Kidaptive wants to revolutionize early education by arming 3-5 year olds with iPads loaded with Hollywood-quality animated stories designed to entertain and educate.
"While companies like Pixar, Dreamworks, and Disney have done an amazing job engaging kids and parents with their beautiful content and storytelling, unfortunately no one has done the same with learning and curriculum," P.J. Gunsagar, Kidaptive's CEO and co-founder, told CNBC.
Kidaptive combines cutting edge animations with early learning curriculum developed by Stanford University, according to Gunsagar and co-founder Dylan Arena.The content is delivered through an interactive app that leverages the iPad's touch screen so toddlers can interact with the content while the app gauges the child's abilities and adapts to match their needs.
The company's first product is an animated series called Leo's Pad made up of 25 "appisodes" geared toward toddlers with characters named after Leonardo da Vinci (Leo) and Galileo (Gally).
While 3D animation is very expensive to produce, Gunsagar said Kidaptive can keep costs down by using his 3D visual effects company, Prana Studios, which he co-founded in 2003.
"[Prana Studios] is one of a handful of studios globally that can produce feature film 3D animation work, and the fact that they're a large investor in our company enables us to produce this content at cost," he said.
But Kidaptive is not alone in the education and entertainment space. Its competition includes Duck Duck Moose, a company that creates educational children's applications for the iPhone, iPod touch, iPad and Android. Founded in 2008,Duck Duck Moose has won several awards, including the 2010 Best Kids' iPhone/iPod App of the Year Award from iLounge, and a Parents' Choice Gold Award.
Also in the space is newcomer PlaySquare.tv, a form of touchable television that allows children to learn by physically helping move stories along through drawings, spellings, etc. The company's first episode is an adaptation of the PBS TV show "WordWorld." Unlike Kidaptive, which creates its own original content, PlaySquare licenses existing TV properties so children and more importantly parents shopping for educational apps may already be familiar with the content. PlaySquare's founder and CEO, Alex Kay, was unable to disclose any specific properties yet.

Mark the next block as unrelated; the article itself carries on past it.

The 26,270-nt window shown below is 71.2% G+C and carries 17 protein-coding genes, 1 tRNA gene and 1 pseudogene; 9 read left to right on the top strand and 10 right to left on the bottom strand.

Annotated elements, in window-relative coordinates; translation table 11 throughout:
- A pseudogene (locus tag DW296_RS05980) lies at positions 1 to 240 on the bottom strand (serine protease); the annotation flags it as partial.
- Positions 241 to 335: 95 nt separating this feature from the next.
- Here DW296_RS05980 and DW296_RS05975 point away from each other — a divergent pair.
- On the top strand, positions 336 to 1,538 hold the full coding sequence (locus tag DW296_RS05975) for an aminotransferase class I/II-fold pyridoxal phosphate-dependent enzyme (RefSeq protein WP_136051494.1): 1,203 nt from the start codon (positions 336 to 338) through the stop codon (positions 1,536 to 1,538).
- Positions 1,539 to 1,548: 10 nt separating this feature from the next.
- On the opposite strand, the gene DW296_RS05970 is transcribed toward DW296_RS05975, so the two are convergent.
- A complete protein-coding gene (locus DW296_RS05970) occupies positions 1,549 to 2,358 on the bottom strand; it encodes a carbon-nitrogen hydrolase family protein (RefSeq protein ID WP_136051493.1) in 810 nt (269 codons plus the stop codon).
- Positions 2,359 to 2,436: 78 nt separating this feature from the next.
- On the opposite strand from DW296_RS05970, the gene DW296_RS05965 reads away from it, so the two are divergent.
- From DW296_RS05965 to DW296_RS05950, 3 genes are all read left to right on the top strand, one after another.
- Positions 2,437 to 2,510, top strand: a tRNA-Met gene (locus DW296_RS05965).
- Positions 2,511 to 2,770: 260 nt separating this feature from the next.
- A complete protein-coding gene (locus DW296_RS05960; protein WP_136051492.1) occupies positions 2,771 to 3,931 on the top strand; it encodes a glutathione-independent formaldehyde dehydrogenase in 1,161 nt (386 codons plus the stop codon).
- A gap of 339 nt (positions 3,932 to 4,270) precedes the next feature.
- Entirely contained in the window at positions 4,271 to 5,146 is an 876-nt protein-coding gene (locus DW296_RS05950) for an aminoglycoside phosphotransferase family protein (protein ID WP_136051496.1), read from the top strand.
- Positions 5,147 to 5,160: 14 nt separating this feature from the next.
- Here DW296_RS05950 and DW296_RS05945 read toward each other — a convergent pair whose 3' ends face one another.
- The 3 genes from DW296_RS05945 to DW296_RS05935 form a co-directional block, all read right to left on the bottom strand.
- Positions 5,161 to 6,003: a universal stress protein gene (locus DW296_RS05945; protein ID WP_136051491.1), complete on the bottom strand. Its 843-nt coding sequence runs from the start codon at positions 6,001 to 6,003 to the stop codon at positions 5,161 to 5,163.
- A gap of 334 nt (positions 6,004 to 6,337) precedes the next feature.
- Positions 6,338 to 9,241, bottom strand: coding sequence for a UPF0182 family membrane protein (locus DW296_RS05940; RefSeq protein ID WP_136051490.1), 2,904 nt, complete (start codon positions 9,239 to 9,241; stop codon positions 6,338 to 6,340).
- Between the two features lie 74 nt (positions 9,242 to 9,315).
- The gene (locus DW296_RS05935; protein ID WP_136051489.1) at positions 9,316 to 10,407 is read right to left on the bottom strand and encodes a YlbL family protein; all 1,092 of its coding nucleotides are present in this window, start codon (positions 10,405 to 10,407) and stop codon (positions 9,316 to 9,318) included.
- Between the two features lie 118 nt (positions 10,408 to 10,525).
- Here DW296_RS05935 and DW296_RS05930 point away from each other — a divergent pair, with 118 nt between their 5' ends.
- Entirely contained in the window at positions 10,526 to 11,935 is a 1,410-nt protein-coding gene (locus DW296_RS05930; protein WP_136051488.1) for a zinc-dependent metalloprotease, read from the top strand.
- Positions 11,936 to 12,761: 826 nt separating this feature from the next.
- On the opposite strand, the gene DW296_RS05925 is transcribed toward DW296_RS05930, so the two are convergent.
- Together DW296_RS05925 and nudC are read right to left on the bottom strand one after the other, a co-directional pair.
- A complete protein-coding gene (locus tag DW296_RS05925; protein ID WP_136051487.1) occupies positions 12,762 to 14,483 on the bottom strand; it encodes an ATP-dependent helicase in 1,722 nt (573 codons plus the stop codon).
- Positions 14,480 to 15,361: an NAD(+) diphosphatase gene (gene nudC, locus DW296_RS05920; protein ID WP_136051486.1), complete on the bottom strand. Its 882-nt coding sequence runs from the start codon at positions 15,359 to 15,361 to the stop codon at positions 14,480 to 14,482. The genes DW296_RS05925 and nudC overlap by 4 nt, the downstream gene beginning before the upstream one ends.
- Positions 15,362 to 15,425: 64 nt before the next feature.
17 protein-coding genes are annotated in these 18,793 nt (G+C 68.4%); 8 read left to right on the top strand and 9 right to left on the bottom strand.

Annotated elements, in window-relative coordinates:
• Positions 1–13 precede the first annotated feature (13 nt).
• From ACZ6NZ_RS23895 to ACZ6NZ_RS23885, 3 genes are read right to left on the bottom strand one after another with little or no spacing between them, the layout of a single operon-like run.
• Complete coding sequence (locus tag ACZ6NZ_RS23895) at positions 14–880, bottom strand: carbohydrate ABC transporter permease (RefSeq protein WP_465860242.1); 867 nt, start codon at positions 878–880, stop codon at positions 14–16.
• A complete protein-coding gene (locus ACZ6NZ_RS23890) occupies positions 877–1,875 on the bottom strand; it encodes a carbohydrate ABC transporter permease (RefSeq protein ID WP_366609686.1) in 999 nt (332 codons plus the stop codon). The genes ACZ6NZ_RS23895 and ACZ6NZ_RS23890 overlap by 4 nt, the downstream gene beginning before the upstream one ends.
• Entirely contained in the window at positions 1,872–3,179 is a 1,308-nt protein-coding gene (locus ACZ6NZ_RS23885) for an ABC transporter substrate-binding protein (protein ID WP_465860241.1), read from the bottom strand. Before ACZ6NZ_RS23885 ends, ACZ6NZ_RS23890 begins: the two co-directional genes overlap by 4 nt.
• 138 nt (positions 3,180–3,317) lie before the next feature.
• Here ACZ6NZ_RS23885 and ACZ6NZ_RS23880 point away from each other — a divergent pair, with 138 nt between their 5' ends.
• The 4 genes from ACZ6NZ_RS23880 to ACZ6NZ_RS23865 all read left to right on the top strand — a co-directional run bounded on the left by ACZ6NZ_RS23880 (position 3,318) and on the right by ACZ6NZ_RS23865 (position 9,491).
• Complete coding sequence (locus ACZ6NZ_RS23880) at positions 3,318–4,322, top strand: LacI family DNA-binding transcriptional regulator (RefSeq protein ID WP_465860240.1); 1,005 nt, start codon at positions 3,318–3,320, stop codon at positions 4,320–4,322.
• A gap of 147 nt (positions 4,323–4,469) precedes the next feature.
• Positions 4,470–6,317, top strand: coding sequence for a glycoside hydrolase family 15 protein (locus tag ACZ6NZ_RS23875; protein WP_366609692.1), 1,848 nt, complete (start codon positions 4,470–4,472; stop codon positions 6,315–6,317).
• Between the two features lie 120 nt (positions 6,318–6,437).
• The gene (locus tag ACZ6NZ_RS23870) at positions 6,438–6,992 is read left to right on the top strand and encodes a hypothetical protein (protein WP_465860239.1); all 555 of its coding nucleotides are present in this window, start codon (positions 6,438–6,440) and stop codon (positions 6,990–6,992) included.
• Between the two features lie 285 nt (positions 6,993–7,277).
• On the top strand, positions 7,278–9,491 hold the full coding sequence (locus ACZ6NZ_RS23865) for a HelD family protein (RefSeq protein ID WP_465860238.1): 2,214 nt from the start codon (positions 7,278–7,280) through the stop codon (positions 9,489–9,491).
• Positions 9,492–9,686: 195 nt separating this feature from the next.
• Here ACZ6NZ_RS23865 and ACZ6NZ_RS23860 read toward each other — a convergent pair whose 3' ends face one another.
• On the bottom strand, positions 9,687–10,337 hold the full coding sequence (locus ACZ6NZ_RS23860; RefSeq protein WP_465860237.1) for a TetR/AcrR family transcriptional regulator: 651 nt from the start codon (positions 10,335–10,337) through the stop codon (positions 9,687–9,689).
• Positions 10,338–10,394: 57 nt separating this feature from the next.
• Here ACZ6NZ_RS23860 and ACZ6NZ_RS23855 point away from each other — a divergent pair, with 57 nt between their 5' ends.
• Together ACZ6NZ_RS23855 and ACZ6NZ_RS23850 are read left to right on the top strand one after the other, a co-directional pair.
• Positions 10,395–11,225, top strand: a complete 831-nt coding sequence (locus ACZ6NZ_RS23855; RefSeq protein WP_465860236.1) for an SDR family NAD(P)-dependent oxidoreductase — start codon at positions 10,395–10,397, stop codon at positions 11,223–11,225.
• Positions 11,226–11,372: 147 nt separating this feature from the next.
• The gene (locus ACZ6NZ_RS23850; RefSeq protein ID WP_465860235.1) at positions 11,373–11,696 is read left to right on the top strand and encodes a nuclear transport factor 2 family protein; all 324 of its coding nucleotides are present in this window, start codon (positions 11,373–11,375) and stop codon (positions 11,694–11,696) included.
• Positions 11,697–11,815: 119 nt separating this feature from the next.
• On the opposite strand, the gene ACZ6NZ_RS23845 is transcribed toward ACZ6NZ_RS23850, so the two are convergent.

However, Kidaptive's Arena said what really distinguishes Kidaptive is its "Parent's Pad," a back-end dashboard parents can access to help them monitor their child's progress. The Parent's Pad also provides tips for parents on how to improve any learning hurdles, like difficulty in color or shape recognition.
(Read More: Q&A With P.J. Gunsagar and Dylan Arena)
Gunsagar admitted distribution will be their biggest hurdle. "We hope given the level playing field that Apple creates through its iTunes distribution network and ecosystem that we will win if parents … get behind what we're trying to do."
Kidaptive has released 3 "appisodes" after debuting in January 2013. The first episode is free and each additional is priced at $2.99. So far the company has had 300,000 downloads.
Kidaptive has also raised $4 million dollars in funding from investors such as Menlo Ventures, Prana Holdings, Inc., Veddis Ventures, and NewSchools Ventures
—By CNBC's Erin Barry and Joanna Weinstein